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prejudice

Blue Eyes, Brown Eyes: On Race and Jane Elliott’s Famous Experiment on Prejudice

One of the most famous experiments in education — Jane Elliott’s “blue eyes, brown eyes” separation of her third grade students to teach them about prejudice — was very different from what the public was told, as revealed in this excerpt from the in-depth story about what really happened in that classroom.

Race & Medicine

If race is a social construct with no meaningful biological foundation, then why do medical doctors and researchers collect information about a patient’s race, along with gender and other characteristics? Harriet Hall considers the concept of race from a medical perspective: what we know, what we don’t know, and what difference it makes.

Why Race Matters

Michael Shermer introduces the theme of Skeptic magazine volume 27, number 3: Race Matters.

eSkeptic for August 6, 2019

In response to last week’s trifecta shootings in Gilroy, El Paso, and Dayton, Michael Shermer offers an analysis of the psychology of mass public shooters, or why people act on their beliefs, why almost everyone thinks their beliefs are ontologically true and morally right, and why political rhetoric matters.

Guns Don’t Kill People, Beliefs Kill People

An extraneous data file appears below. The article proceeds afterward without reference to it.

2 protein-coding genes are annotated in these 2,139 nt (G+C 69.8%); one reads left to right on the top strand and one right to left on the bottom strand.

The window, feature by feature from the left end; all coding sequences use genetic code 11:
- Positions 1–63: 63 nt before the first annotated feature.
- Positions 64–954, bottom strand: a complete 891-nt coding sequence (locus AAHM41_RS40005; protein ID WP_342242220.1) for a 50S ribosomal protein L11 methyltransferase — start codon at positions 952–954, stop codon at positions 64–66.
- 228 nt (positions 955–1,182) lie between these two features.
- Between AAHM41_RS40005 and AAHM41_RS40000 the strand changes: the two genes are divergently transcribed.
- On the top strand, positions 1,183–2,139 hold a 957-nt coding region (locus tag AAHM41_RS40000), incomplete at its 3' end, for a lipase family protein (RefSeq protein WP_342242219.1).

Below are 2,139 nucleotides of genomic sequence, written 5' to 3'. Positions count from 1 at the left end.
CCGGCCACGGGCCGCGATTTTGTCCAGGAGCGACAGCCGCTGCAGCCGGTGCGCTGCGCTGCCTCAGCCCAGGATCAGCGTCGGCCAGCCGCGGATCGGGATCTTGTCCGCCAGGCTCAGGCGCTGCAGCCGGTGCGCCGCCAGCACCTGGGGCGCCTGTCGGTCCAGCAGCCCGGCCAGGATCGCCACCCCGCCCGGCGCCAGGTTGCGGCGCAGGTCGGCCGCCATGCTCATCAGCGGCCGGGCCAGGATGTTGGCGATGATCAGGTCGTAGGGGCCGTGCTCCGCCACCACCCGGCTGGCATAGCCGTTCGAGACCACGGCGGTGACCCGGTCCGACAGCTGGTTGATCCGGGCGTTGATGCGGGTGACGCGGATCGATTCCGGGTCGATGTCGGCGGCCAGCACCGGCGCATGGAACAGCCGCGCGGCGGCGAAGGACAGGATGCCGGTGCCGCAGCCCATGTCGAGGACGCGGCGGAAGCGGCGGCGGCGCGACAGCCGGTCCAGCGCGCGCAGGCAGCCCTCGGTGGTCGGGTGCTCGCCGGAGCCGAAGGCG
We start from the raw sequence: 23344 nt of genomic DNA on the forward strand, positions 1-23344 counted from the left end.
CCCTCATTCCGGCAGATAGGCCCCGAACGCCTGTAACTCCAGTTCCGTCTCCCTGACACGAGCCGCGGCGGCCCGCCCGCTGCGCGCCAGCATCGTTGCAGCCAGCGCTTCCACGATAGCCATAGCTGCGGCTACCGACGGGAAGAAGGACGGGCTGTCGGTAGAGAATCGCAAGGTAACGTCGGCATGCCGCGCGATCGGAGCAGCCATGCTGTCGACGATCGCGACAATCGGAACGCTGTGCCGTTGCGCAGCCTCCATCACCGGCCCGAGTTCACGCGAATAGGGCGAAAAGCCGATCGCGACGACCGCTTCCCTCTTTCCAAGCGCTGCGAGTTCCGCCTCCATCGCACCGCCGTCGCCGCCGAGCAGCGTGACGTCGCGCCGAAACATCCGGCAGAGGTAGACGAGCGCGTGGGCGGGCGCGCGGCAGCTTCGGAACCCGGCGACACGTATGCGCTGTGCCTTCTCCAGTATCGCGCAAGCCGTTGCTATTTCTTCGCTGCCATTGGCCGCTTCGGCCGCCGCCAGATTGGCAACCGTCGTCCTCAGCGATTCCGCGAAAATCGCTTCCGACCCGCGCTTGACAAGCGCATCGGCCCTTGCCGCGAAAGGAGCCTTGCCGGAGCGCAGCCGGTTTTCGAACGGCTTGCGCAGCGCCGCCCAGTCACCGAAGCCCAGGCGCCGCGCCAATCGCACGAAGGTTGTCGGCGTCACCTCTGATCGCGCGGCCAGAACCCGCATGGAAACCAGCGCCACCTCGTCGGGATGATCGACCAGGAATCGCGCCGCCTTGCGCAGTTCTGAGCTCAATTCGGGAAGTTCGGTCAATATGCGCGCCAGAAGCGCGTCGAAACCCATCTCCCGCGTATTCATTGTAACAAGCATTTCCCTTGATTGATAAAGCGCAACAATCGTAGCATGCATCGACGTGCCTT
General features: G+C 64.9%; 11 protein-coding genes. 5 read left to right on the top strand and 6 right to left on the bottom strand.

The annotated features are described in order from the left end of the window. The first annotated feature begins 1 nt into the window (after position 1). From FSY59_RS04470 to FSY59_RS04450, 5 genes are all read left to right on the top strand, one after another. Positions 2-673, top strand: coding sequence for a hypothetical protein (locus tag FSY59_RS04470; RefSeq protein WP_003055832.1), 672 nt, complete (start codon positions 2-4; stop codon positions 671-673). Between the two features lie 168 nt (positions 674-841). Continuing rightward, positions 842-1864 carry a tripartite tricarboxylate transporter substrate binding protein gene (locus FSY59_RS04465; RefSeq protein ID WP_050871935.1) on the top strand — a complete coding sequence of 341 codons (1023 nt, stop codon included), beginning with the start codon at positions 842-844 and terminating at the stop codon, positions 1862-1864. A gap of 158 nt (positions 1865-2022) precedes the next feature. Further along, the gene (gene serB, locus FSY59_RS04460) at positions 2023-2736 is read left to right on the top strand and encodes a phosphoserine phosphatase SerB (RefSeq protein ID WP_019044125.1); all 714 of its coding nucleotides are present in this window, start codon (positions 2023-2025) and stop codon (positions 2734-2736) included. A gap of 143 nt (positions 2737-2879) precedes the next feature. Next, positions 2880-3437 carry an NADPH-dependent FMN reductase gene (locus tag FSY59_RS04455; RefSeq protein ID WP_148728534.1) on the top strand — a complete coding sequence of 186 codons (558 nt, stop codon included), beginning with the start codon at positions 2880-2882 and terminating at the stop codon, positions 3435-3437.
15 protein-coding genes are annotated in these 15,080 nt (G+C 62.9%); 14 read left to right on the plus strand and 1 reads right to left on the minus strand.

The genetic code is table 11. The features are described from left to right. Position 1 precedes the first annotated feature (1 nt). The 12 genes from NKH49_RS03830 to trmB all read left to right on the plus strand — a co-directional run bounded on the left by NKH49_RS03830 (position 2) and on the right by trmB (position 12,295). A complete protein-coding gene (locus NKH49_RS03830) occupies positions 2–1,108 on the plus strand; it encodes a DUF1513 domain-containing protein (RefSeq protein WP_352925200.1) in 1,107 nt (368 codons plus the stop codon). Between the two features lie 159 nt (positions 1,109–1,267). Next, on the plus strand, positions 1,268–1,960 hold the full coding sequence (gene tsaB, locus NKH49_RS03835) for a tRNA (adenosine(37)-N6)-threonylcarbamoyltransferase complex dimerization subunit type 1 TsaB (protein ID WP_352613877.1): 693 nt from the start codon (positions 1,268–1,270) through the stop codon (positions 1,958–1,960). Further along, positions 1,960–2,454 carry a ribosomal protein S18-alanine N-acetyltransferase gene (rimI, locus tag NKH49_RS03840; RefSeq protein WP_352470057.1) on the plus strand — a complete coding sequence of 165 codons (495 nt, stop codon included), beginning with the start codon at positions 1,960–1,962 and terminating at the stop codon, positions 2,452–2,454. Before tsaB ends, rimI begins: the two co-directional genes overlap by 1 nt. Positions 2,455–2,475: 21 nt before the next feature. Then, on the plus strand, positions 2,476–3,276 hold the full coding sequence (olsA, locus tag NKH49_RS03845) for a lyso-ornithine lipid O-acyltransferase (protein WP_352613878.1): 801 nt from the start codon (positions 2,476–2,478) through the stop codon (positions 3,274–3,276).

In response to last week’s trifecta shootings in Gilroy, El Paso, and Dayton, Michael Shermer offers an analysis of the psychology of mass public shooters, or why people act on their beliefs, why almost everyone thinks their beliefs are ontologically true and morally right, and why political rhetoric matters.

eSkeptic for June 8, 2018

In his June 2018 ‘Skeptic’ column for Scientific American, Michael Shermer discusses Google data scientist Seth Stephens-Davidowitz’s idea that Google searches may act as a “digital truth serum” for our deeper and darker thoughts.

Are You An Unconscious Racist?

Carol Tavris examines whether the Implicit Association Test (IAT) can really capture unconscious prejudices and predict if people will actually behave in a biased or discriminatory way.

eSkeptic for November 1, 2017

In this week’s eSkeptic, Carol Tavris examines whether the Implicit Association Test (IAT) can really capture unconscious prejudices and predict if people will actually behave in a biased or discriminatory way.

The Multi-headed Hydra of Prejudice

Hercules Killing the Lernean Hydra, Cornelis Cort [Public domain], via Wikimedia Commons

Social psychologist (and regular columnist for Skeptic magazine, Carol Tavris, discusses the hydra of prejudice and the psychological predictors that lead to it rearing its ugly heads.

eSkeptic for August 30, 2017

Hercules Killing the Lernean Hydra, Cornelis Cort [Public domain], via Wikimedia Commons

In this week’s eSkeptic, social psychologist (and regular columnist for Skeptic magazine, Carol Tavris, discusses the hydra of prejudice and the psychological predictors that lead to it rearing its ugly heads.

When Cops Kill: An Insider’s Perspective

DeLeon, an LAPD officer, provides an insider’s perspective on the many circumstances cops find themselves in that can lead incidents to escalate into violence.

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